The difference between the -A and -a switch is in regard to how the drive is set up for use in unRAID. For version 4.7 and later (including version 5.0-beta3 and later) you will want to use the -A option for all drives EXCEPT for Western Digital Green drives that have a jumper installed on pins 7 and 8 (if the drives are Western Digital Green drives with a jumper then use the -a option instead).
The hdb part will be different depending on your server configuration. It could be hda, hdb, hdc,... or sda, sdb, sdc,...
If the -A or -a option is left off the above command will use the default setting of the "Default partition format" from above. "MBR: 4K aligned" is the same as using the -A option, and "MBR: unaligned" is the same as using the -a option.
The above commands will run the preclear for 1 complete pass on a drive. For a 2TB drive this can take 25+ hours to complete. When you run the above command you should end up with a screen similar to this:
You will need to answer "Yes" (Capital Y and lowercase es).
After you answer Yes you will be presented with a screen that looks like this:
This screen will update as the progress of the preclear_disk.sh script does its thing.
Here it is on step 2 of 10
There are 10 steps to the preclear_disk.sh process and below is the script on the final step:
After the script is finished you will get a screen that looks something like this:
One of the benefits of using this newest version of preclear_disk.sh is the "preclear_reports" folder that it creates on the flash drive. Inside that folder is the start report, finish report, and final report produced by preclear_disk.sh. The final report will be what you need to look at to understand the health of your drive. It is much more understandable for new and inexperienced users. If you do have any questions about the final report feel free to post the file in the preclear_disk.sh results thread.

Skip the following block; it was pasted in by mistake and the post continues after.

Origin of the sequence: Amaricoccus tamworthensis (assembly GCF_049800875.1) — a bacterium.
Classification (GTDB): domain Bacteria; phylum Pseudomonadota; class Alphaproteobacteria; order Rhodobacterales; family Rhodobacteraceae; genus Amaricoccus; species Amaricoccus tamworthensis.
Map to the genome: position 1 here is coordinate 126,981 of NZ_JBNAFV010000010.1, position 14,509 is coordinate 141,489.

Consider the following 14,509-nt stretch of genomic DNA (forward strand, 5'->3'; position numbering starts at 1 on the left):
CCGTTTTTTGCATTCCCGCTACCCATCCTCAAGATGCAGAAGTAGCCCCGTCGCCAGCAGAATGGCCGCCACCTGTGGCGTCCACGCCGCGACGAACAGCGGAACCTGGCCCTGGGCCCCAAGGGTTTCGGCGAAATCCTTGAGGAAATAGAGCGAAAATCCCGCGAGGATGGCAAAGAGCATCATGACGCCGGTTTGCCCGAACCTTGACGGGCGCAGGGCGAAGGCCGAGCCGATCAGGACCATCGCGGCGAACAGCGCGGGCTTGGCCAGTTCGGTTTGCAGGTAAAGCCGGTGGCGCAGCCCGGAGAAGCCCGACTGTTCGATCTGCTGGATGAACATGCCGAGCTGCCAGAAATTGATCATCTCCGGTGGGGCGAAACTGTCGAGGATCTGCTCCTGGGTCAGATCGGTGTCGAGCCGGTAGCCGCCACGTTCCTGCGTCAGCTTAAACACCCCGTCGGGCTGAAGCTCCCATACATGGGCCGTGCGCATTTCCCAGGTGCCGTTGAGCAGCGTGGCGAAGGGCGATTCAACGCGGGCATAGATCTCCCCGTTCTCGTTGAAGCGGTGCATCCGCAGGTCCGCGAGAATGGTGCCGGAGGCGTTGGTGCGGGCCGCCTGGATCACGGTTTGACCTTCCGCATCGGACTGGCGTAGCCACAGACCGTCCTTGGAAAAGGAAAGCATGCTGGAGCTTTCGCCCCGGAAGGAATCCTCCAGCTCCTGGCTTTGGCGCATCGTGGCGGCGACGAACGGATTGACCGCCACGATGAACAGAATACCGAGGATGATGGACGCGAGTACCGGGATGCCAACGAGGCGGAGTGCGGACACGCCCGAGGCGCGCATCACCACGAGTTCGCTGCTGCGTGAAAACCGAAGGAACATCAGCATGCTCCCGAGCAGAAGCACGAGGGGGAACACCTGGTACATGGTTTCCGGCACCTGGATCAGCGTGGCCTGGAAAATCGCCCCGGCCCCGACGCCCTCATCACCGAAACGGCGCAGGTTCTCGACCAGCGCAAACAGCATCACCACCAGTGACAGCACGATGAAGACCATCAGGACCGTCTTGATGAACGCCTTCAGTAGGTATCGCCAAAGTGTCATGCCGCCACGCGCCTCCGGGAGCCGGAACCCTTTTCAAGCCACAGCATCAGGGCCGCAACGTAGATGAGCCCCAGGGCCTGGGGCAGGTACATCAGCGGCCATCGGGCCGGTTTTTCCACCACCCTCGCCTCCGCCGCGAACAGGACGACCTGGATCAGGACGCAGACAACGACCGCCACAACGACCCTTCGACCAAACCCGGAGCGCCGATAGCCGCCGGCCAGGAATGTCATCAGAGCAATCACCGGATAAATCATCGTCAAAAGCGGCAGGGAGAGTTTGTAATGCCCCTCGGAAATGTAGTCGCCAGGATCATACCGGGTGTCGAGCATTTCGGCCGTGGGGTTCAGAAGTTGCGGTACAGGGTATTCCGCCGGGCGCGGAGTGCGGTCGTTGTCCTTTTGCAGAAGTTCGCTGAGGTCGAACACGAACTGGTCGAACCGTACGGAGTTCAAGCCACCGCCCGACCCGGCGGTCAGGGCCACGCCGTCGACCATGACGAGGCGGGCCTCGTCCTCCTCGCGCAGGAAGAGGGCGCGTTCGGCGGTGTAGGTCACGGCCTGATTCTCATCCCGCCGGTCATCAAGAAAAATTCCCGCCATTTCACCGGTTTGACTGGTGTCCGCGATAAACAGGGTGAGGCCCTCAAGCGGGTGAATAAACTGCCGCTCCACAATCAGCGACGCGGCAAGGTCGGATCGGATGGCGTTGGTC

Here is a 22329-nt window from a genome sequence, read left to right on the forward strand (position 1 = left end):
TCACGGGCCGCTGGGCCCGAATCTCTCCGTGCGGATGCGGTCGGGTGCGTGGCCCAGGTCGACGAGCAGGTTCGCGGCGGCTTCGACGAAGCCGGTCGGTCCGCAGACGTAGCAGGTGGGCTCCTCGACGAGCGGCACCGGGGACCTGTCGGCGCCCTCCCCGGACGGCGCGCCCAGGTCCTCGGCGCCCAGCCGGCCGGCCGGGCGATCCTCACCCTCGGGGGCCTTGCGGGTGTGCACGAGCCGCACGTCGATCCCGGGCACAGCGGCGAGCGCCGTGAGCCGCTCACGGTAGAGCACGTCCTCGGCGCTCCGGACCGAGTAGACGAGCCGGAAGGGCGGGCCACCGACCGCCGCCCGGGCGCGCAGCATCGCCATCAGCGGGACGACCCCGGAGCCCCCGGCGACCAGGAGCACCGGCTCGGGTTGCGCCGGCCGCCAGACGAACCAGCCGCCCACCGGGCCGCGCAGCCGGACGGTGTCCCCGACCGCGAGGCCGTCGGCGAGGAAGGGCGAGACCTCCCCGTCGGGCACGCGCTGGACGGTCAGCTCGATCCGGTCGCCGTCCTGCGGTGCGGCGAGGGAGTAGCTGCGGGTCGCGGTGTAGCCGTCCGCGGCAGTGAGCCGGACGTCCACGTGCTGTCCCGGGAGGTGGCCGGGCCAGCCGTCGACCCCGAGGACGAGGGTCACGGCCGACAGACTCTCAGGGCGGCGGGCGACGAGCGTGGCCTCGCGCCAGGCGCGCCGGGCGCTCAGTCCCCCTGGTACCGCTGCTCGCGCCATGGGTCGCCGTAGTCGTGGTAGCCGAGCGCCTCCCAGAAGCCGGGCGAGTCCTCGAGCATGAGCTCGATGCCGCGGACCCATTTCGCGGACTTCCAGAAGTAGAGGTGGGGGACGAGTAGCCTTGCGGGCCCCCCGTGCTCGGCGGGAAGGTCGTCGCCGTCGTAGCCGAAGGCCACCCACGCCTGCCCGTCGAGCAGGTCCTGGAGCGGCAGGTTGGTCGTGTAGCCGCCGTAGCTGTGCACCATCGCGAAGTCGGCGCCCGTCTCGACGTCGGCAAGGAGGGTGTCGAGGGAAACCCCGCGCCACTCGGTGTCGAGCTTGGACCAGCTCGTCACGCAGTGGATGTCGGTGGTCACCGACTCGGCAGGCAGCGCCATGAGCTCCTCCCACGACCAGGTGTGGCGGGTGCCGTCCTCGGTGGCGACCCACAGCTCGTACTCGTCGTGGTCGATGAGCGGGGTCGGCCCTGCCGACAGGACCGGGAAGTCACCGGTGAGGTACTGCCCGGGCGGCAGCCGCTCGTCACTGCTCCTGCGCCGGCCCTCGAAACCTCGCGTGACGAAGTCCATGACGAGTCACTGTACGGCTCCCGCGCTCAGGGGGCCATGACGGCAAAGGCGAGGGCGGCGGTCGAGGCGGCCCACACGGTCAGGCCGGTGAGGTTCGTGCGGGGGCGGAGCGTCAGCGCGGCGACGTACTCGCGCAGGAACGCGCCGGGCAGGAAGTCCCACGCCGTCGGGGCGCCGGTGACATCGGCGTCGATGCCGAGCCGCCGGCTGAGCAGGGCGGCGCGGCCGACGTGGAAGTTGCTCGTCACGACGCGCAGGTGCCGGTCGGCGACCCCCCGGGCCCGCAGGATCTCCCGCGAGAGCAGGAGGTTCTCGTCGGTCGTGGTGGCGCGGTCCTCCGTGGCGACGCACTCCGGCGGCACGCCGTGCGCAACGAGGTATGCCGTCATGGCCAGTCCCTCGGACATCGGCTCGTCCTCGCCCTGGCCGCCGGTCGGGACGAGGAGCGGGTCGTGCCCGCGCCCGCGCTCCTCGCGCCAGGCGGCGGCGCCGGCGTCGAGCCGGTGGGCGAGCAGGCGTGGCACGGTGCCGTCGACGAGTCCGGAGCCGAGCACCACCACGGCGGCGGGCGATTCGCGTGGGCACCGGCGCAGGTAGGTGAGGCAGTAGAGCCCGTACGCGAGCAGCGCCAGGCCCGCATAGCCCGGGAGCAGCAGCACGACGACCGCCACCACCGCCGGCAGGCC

Now for a few notes on preclear_disk.sh:
1. If you start a preclear_disk.sh session via the above instructions you will need to disable any settings on your Windows or Mac computer that would make it go to sleep/hibernate. You can leave the screen saver enabled but the Windows/Mac machine must not be allowed to sleep/hibernate. If it is allowed to sleep/hibernate then the preclear_disk.sh task that is running will be cancelled.
2. It is not necessary to use preclear on a drive but it does thoroughly test the drive to make sure it is working properly.
3. If you do not preclear the drive the unRAID array will be offline during its clearing process, meaning you can not get to your media files, for as long as it takes the drive to be cleared by unRAID itself (that could be 8+ hours).
4. There is a "-c" option that will clear a drive for a certain number of cycles. If you wanted to clear the drive 3 times one right after the other you could type this:
/boot/preclear_disk.sh -A -c 3 /dev/hdb
5. There are many more options that can be specified and used though I will not go into them for this post.
And last but not least a few warnings:
1. This utility is not supported by Tom at Lime-Technology.
2. It is possible for you to clear a disk you did not intend...(if you have multiple disks that have data installed in your server, but they are not assigned to your array, and you want to clear one, but not the other, and you give the wrong device, it will be the wrong disk cleared... If you do, sorry... I tried to protect you from yourself. Do be careful.